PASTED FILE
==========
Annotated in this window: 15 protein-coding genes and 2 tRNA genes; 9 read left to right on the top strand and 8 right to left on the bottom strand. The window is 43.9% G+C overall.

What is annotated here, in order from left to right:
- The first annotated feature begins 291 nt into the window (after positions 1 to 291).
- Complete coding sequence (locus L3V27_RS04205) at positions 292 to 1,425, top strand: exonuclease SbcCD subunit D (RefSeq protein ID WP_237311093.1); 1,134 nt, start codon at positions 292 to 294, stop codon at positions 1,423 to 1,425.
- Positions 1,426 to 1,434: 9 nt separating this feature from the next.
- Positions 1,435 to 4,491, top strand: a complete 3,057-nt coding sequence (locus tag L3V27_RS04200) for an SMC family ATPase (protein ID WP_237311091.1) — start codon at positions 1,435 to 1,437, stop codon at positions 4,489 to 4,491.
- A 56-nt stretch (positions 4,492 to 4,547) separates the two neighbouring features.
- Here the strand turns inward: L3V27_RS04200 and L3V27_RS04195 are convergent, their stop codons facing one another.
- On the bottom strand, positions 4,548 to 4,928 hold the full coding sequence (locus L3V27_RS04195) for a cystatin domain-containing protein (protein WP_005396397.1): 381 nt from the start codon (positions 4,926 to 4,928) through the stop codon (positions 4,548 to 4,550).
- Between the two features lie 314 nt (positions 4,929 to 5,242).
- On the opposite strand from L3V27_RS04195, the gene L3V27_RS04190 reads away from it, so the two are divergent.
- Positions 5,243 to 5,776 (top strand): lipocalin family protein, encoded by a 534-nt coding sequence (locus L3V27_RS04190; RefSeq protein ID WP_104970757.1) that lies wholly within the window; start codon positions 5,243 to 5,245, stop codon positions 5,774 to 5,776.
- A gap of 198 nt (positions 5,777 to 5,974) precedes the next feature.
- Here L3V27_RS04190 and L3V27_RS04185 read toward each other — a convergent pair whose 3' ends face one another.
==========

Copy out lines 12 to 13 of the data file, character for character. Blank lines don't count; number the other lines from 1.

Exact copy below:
- Positions 5,243 to 5,776 (top strand): lipocalin family protein, encoded by a 534-nt coding sequence (locus L3V27_RS04190; RefSeq protein ID WP_104970757.1) that lies wholly within the window; start codon positions 5,243 to 5,245, stop codon positions 5,774 to 5,776.
- A gap of 198 nt (positions 5,777 to 5,974) precedes the next feature.